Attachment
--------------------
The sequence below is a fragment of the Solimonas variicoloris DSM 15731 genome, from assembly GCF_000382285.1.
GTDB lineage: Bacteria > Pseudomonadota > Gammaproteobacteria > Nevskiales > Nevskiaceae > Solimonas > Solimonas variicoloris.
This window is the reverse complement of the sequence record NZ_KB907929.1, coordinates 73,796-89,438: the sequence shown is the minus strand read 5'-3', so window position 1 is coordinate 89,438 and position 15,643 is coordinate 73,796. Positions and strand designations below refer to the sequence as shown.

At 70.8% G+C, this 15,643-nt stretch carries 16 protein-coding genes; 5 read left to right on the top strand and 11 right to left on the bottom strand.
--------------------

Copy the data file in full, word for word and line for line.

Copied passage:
The sequence below is a fragment of the Solimonas variicoloris DSM 15731 genome, from assembly GCF_000382285.1.
GTDB lineage: Bacteria > Pseudomonadota > Gammaproteobacteria > Nevskiales > Nevskiaceae > Solimonas > Solimonas variicoloris.
This window is the reverse complement of the sequence record NZ_KB907929.1, coordinates 73,796-89,438: the sequence shown is the minus strand read 5'-3', so window position 1 is coordinate 89,438 and position 15,643 is coordinate 73,796. Positions and strand designations below refer to the sequence as shown.

At 70.8% G+C, this 15,643-nt stretch carries 16 protein-coding genes; 5 read left to right on the top strand and 11 right to left on the bottom strand.